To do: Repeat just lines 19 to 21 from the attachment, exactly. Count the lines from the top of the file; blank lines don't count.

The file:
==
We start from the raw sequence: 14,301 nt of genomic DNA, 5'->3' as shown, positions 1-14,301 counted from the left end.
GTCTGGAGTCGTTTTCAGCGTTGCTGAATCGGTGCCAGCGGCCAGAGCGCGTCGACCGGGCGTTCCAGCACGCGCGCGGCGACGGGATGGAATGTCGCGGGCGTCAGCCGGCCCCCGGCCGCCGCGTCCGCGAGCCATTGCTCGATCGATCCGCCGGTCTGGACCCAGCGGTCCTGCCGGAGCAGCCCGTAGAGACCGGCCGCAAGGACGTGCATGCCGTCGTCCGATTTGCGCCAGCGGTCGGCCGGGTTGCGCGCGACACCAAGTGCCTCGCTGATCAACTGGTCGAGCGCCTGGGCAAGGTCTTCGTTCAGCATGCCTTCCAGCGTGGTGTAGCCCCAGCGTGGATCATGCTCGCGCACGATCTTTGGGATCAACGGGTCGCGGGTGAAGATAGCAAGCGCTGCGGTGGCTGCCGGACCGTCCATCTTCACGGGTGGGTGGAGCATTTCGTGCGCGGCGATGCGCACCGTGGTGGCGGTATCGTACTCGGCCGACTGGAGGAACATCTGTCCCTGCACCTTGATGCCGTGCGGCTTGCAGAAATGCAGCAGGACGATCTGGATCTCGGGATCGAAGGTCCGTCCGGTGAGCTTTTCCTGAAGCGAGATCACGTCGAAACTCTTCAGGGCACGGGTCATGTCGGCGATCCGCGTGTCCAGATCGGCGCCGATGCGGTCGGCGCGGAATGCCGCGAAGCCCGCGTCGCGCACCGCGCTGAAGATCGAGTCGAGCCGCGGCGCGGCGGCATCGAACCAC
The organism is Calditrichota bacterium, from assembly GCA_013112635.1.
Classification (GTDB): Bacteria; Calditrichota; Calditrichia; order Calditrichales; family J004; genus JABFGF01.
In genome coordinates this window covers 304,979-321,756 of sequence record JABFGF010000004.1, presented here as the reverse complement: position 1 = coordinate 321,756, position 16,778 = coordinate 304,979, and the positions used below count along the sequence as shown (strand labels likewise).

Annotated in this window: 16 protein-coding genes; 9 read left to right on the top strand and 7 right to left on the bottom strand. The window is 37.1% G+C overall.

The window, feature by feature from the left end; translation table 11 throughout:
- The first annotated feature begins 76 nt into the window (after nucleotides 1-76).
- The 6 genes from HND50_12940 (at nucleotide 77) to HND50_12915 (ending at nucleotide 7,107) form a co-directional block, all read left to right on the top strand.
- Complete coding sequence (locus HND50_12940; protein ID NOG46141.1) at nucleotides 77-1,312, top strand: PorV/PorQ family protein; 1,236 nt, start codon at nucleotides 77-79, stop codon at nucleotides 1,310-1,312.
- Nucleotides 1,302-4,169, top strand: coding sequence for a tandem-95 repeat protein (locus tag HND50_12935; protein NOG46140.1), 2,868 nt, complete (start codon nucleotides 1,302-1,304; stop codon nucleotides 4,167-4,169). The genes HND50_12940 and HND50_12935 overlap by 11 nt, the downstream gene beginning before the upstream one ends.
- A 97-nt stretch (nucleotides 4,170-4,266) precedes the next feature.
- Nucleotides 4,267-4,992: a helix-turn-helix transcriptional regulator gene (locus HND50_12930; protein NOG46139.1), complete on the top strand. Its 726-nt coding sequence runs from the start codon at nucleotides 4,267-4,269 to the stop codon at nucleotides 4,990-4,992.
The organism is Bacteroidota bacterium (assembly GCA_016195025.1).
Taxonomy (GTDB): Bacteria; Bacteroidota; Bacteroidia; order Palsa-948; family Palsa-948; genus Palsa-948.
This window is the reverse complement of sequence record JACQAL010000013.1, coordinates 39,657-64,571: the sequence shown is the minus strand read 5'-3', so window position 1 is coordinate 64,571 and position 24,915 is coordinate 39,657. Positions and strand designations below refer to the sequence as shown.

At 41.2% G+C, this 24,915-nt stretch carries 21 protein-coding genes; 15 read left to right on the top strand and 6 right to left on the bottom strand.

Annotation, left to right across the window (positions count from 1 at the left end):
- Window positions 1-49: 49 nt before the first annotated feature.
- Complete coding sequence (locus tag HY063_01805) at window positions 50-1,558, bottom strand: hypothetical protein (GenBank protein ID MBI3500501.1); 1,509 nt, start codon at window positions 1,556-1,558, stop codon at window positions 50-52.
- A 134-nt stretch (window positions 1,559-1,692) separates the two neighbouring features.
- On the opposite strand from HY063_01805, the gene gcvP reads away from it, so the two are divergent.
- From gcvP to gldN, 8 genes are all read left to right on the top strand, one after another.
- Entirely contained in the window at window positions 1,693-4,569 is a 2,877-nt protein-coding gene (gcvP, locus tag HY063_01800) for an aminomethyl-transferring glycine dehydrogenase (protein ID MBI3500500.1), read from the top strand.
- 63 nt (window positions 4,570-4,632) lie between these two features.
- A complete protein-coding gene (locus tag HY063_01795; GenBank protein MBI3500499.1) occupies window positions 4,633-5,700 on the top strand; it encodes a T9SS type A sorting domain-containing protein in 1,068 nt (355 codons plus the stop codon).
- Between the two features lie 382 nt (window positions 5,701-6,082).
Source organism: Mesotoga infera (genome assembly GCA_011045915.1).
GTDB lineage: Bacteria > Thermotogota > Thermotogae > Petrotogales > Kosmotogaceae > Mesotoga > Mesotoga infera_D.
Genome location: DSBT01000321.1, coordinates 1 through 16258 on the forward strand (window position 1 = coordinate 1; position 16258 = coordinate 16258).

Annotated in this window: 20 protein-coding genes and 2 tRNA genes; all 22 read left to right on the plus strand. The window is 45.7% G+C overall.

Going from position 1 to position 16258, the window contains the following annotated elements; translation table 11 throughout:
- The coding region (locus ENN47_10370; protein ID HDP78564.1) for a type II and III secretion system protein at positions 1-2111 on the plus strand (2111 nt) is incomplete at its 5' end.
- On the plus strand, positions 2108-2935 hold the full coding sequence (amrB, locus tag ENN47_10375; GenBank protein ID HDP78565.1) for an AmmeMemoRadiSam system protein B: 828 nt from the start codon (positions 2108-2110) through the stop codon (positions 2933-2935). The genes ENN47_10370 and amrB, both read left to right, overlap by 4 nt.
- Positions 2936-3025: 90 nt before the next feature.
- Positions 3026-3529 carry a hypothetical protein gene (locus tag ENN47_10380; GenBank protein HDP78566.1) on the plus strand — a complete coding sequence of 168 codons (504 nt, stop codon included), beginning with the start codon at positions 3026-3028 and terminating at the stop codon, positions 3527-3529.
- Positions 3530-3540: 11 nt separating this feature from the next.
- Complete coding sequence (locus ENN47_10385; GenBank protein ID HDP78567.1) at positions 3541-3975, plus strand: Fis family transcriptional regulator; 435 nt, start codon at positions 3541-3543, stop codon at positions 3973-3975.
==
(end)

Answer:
- Window positions 1-49: 49 nt before the first annotated feature.
- Complete coding sequence (locus tag HY063_01805) at window positions 50-1,558, bottom strand: hypothetical protein (GenBank protein ID MBI3500501.1); 1,509 nt, start codon at window positions 1,556-1,558, stop codon at window positions 50-52.
- A 134-nt stretch (window positions 1,559-1,692) separates the two neighbouring features.